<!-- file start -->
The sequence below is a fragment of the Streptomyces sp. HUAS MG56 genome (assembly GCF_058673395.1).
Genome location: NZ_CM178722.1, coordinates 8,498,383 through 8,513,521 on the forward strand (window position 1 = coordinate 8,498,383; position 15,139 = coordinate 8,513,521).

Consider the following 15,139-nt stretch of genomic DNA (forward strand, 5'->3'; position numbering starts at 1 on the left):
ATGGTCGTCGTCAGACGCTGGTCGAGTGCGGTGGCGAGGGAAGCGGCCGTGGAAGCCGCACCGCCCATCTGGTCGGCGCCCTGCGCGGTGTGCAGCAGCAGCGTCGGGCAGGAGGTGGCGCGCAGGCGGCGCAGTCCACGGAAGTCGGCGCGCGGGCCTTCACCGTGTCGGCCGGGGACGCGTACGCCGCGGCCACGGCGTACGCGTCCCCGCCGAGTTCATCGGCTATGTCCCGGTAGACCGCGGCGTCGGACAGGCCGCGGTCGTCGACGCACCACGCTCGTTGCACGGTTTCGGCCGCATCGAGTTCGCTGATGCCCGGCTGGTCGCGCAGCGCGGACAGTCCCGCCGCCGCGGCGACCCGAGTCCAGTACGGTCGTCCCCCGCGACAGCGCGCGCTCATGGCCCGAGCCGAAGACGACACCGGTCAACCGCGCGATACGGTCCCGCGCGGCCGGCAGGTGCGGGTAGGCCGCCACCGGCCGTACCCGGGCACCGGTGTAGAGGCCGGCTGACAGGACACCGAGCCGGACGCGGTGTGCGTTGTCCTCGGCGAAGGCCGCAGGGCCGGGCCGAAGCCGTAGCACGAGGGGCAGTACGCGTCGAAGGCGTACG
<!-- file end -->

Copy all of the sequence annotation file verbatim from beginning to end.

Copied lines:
The sequence below is a fragment of the Streptomyces sp. HUAS MG56 genome (assembly GCF_058673395.1).
Genome location: NZ_CM178722.1, coordinates 8,498,383 through 8,513,521 on the forward strand (window position 1 = coordinate 8,498,383; position 15,139 = coordinate 8,513,521).

Consider the following 15,139-nt stretch of genomic DNA (forward strand, 5'->3'; position numbering starts at 1 on the left):
ATGGTCGTCGTCAGACGCTGGTCGAGTGCGGTGGCGAGGGAAGCGGCCGTGGAAGCCGCACCGCCCATCTGGTCGGCGCCCTGCGCGGTGTGCAGCAGCAGCGTCGGGCAGGAGGTGGCGCGCAGGCGGCGCAGTCCACGGAAGTCGGCGCGCGGGCCTTCACCGTGTCGGCCGGGGACGCGTACGCCGCGGCCACGGCGTACGCGTCCCCGCCGAGTTCATCGGCTATGTCCCGGTAGACCGCGGCGTCGGACAGGCCGCGGTCGTCGACGCACCACGCTCGTTGCACGGTTTCGGCCGCATCGAGTTCGCTGATGCCCGGCTGGTCGCGCAGCGCGGACAGTCCCGCCGCCGCGGCGACCCGAGTCCAGTACGGTCGTCCCCCGCGACAGCGCGCGCTCATGGCCCGAGCCGAAGACGACACCGGTCAACCGCGCGATACGGTCCCGCGCGGCCGGCAGGTGCGGGTAGGCCGCCACCGGCCGTACCCGGGCACCGGTGTAGAGGCCGGCTGACAGGACACCGAGCCGGACGCGGTGTGCGTTGTCCTCGGCGAAGGCCGCAGGGCCGGGCCGAAGCCGTAGCACGAGGGGCAGTACGCGTCGAAGGCGTACG